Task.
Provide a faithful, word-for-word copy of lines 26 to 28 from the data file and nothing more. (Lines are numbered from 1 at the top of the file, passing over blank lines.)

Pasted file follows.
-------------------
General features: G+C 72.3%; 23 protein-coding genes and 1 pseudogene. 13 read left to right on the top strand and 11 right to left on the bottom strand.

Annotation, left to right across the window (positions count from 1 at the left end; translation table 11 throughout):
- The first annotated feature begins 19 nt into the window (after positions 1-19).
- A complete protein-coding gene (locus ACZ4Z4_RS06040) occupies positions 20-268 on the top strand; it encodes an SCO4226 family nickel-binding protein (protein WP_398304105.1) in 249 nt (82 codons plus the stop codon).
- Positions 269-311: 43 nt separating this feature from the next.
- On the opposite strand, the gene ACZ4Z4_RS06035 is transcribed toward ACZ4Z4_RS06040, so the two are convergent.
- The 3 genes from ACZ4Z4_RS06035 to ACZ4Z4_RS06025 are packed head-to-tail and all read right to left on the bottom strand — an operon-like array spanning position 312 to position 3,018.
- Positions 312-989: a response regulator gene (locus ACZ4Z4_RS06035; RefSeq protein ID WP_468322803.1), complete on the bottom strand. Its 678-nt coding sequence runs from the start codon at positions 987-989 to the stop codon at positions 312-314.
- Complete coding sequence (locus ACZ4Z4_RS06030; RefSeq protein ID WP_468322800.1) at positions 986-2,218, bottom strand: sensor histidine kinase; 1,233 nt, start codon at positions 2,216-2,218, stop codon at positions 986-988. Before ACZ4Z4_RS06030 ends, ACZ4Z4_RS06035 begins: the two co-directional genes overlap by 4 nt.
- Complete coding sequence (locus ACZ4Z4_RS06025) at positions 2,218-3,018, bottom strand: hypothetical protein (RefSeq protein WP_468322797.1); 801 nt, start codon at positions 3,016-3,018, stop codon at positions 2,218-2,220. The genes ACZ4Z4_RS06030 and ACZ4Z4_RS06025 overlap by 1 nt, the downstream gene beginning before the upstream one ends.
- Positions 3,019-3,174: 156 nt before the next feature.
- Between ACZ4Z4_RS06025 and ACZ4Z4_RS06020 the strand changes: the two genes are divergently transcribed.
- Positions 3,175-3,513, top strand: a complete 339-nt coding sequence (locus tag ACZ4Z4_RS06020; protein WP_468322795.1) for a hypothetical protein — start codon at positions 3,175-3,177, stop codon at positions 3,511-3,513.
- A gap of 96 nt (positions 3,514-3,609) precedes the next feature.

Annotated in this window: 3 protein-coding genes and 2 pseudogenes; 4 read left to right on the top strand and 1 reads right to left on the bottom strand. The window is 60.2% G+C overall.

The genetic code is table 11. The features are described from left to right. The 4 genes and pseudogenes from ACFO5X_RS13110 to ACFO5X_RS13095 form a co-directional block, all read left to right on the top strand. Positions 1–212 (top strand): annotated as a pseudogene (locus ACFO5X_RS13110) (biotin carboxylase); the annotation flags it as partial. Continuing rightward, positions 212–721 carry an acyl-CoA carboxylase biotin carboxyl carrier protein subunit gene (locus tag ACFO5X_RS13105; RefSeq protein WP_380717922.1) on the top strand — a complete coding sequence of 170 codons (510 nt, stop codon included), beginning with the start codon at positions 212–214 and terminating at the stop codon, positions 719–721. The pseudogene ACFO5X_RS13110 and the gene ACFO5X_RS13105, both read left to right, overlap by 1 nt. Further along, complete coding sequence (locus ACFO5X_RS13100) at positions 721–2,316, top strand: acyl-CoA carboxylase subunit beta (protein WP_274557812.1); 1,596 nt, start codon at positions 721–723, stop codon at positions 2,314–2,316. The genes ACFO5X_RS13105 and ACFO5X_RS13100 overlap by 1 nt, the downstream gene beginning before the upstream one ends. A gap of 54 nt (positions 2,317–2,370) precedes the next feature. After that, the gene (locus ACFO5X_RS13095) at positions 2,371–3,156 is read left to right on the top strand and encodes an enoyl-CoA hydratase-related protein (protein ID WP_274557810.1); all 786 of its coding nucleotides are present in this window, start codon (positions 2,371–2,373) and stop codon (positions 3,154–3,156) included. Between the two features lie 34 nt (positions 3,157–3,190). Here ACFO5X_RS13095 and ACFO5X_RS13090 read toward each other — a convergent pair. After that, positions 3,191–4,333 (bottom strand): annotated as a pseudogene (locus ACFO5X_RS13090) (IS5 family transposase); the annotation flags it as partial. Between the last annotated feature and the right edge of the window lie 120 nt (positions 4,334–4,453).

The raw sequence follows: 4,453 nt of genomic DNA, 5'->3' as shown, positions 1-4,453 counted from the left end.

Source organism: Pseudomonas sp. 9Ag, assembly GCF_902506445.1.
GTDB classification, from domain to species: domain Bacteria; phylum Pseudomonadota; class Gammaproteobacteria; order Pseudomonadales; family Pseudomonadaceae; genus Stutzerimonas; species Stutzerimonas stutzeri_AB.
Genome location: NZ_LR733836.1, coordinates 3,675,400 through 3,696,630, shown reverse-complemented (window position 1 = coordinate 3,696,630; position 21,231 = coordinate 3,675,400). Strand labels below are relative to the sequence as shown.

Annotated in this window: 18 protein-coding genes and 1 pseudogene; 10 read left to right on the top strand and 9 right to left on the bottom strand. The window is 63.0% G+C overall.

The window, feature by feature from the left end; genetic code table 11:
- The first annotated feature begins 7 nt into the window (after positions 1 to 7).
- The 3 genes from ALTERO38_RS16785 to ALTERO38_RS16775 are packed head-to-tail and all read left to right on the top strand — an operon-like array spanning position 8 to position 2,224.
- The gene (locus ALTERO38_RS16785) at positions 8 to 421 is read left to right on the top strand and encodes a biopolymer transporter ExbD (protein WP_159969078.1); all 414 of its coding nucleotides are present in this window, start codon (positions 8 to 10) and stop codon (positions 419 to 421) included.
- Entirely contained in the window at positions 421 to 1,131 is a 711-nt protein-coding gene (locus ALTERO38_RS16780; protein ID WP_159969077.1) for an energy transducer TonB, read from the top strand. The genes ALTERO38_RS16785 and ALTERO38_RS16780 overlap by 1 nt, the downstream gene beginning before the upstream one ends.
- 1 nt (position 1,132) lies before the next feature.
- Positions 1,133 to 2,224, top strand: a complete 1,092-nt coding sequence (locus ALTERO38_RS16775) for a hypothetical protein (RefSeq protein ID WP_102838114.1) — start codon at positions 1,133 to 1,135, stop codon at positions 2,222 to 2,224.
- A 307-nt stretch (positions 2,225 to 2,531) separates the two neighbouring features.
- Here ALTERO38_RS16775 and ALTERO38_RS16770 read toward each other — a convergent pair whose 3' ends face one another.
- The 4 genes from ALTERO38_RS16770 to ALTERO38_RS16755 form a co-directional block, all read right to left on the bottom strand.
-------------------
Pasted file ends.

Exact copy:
- Entirely contained in the window at positions 421 to 1,131 is a 711-nt protein-coding gene (locus ALTERO38_RS16780; protein ID WP_159969077.1) for an energy transducer TonB, read from the top strand. The genes ALTERO38_RS16785 and ALTERO38_RS16780 overlap by 1 nt, the downstream gene beginning before the upstream one ends.
- 1 nt (position 1,132) lies before the next feature.
- Positions 1,133 to 2,224, top strand: a complete 1,092-nt coding sequence (locus ALTERO38_RS16775) for a hypothetical protein (RefSeq protein ID WP_102838114.1) — start codon at positions 1,133 to 1,135, stop codon at positions 2,222 to 2,224.